Five criteria are referred to in the evaluation system of Art Compass: 1. personal exhibitions in important world museums; 2. participation in important group exhibitions or biennials; 3. works acquired by important museums, e.g. Tate Modern; 4. reviews in the professional press and prestigious art magazines; 5. the name of the artist included into the “imagined museum”, which is created in the head and which is reflected in articles and books of famous art experts. The contemporary professional art world leans upon such widely recognised heights of artistic life as Museum of Modern Art in New York, Centre Georges Pompidou in Paris, articles in art magazines Art in America, Art, Flash Art, Kunstforum, Parkett rather than upon interests of a separate art field, town or country. Venice biennial or Kassel Documenta are considered to be the most important group exhibitions. The list includes more than one hundred famous exhibitions in the entire world.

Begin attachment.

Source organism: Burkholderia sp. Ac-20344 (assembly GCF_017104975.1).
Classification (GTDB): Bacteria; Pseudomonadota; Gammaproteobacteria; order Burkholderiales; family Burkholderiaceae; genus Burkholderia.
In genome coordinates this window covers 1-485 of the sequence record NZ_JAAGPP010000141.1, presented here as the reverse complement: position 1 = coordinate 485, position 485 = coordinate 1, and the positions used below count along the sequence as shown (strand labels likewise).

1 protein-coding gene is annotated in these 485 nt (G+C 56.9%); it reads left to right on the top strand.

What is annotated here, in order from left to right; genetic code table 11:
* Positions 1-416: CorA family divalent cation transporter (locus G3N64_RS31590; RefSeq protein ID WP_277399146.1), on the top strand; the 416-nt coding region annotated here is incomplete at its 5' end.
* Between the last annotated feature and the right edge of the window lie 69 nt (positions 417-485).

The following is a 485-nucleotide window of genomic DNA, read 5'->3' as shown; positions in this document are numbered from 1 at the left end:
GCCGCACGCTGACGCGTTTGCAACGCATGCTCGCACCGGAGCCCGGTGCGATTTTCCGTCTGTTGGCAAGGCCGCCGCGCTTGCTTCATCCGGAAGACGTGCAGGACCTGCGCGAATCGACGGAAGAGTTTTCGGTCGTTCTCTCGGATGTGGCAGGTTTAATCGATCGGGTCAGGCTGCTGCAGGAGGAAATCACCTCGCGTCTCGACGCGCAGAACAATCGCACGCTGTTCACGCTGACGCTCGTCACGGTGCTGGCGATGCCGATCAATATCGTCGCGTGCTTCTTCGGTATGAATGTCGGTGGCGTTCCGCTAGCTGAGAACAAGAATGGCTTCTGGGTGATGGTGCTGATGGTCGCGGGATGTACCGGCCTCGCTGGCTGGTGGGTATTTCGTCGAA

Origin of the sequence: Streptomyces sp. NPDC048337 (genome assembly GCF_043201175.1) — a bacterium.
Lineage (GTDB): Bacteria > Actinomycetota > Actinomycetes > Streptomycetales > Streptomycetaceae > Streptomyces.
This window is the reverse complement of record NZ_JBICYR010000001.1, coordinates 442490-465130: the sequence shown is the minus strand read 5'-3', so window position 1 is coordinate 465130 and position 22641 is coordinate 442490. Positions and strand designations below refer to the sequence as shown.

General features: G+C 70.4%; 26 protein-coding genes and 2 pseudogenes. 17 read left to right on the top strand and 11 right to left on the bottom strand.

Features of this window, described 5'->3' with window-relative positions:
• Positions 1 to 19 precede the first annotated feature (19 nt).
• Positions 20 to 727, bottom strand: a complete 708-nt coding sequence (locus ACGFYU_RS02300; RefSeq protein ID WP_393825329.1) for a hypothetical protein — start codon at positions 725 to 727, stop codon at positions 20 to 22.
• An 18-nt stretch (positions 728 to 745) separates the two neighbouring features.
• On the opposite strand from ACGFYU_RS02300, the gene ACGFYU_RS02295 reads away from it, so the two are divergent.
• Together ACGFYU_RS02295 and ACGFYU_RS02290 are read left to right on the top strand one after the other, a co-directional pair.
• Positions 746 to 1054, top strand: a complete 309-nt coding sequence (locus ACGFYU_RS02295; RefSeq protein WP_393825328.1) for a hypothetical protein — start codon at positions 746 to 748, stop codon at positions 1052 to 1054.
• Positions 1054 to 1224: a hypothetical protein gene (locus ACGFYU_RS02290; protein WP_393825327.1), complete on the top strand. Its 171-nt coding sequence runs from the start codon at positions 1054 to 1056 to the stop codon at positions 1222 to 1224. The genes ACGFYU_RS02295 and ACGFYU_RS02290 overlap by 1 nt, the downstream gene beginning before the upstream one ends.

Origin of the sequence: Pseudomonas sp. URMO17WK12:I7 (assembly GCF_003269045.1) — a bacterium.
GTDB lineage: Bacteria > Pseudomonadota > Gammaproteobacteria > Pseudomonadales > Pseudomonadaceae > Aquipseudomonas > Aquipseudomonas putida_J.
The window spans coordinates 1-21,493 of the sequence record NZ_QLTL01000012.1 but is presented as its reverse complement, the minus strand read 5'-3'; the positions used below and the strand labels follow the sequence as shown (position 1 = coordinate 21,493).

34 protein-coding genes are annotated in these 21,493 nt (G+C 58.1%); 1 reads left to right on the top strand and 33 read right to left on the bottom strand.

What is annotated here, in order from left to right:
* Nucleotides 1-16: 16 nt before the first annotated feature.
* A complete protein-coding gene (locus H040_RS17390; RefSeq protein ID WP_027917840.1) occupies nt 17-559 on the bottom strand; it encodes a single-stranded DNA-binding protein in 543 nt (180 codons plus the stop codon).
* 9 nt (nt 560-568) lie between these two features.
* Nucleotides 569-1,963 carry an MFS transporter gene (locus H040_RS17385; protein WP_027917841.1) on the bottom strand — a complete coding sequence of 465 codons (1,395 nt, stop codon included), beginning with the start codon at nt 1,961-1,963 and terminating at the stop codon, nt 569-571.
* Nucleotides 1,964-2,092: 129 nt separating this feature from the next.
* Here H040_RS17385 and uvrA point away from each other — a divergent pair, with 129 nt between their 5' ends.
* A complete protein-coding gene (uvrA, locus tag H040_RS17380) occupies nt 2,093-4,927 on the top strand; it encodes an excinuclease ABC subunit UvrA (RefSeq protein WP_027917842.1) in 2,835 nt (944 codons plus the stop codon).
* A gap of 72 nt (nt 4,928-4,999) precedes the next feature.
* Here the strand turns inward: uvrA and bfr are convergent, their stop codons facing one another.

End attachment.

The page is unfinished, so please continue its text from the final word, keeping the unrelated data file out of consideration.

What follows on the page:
The importance and prestige of an art institution that showcases a work or that has purchased it is a huge symbolic capital for an artist in the art field. Therefore, museums and exhibitions of the world are also evaluated annually in the system of Art Compass; points are given to institutions as well as artists. The following institutions are on the top of the list of 2009: Museum of Modern Art in New York, Neue Nationalgalerie in Berlin, Dusseldorf Kunstsammlung Nordrhein-Westfalien, London Tate Modern and Royal Academy of Arts. Prague Rudolfinum and Warsaw Zachęta, in which works of several Lithuanian artists have been exhibited, are in the list of 2009 among museums of Central and East Europe, in addition to two Leipzig institutions. Even though these two museums are in the last third of the list, they could become the starting point for Lithuanian artists. In the list of group exhibitions, the most important position is taken by Kassel Documenta and various biennials. Linde Rohr-Bongard, who prepared the ratings of 2009, distinguished Istanbul biennial as “fantastically favourable to art experiments”. Venice, Berlin, Goteborg, Sydney, Pittsburgh and Porto Alegre biennials have the highest evaluations.